Game Marketing Tips, Analysis, and News

Friday, October 15, 2010

Game Budgets To Rise Even More?

Here's an example of doubling down: The lead producer at Guerrilla, developers of Killzone, feels that game budgets need to increase. It's not enough that publishers are having trouble making money, sales continue to decline for traditional videogames, and other types of games are booming with shorter development cycles and lower price points. You think it should be even harder to make money?

OK, there's still room for AAA titles, but the risk is getting greater. Maybe not for a developer that has an iron-clad contract, but at least for the publisher. And even developers can't really depend on those contracts; just ask the (former) head guys at Infinity Ward. I don't think making life more difficult for publishers is really the answer. Not in a market where Sony just announced that Gran Turismo 5 will be delayed once again; that project must be closing in on $100 million in development, and no revenue to show for it yet. The rumor mill is buzzing about this blog post, wherein the anonymous author claims Bioware's MMORPG Star Wars: The Old Republic is already north of $300 million in development costs, and it is not a good game (amid other rants about Mythic and EA).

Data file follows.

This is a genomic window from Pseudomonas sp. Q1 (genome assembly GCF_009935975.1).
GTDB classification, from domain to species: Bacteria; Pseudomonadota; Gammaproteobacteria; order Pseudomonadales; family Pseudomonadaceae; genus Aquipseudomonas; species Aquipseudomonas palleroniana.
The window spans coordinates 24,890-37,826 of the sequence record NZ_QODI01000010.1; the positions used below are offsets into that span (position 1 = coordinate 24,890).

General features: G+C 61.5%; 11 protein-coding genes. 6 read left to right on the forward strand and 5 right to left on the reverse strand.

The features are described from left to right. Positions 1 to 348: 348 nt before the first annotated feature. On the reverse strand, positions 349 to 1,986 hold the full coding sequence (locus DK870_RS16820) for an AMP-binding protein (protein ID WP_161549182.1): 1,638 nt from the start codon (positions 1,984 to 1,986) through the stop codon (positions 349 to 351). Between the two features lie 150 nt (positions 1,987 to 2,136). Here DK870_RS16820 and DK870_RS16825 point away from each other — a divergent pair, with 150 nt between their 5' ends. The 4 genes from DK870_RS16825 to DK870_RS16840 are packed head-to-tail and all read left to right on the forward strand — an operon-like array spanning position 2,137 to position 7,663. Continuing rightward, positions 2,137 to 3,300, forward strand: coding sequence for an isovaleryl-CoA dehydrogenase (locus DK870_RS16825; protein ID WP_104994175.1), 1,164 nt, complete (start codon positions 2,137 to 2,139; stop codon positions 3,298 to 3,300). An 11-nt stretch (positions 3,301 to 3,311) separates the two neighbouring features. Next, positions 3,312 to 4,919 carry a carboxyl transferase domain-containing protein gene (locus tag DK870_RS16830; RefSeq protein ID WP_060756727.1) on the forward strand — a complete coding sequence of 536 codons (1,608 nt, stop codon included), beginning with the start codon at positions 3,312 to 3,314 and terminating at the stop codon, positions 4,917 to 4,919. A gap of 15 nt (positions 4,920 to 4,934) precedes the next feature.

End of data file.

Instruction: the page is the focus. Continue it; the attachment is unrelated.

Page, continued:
Here's a list compiled in February of the highest game budgets (estimated) at that time... and it's already outdated.

1. Grand Theft Auto IV - $100 million
2. Gran Turismo 5 - $80 million
3. Shenmue - $70 million
4. Too Human - $60+ million
5. Metal Gear Solid 4 - $60 million
6. Halo 3 - $55 million
7. APB - $50 million
8. L.A. Noire - $50 million
9. Final Fantasy XII - $48 million
10. Killzone 2 - $45 million

Interesting to note that the producer of one of the titles on that list is arguing for bigger budgets, isn't it?

Yeah, there will be big budget titles, but they'd damn well better be hits, and there will be fewer of them. Meanwhile, the industry has to figure out a way to make hits without spending like Jim Cameron on a new film. More like Zynga's scheme, where you spend a few months in development and reap years of amazing profits. Or something like this, where Lord of the Rings Online has doubled its revenue since moving from a subscription model to free-to-play. And paid subscriptions are up, too.

The game industry's key business models are changing rapidly. The days of endless growth in videogame retail sales ended two years ago, and we are unlikely to go back. This era represents the greatest change in the game industry since the NES revitalized the console market in the 1980's. Smart marketers and developers have already realized this and are planning changes in the way they do business. The others are asking for more money.

No comments:

Post a Comment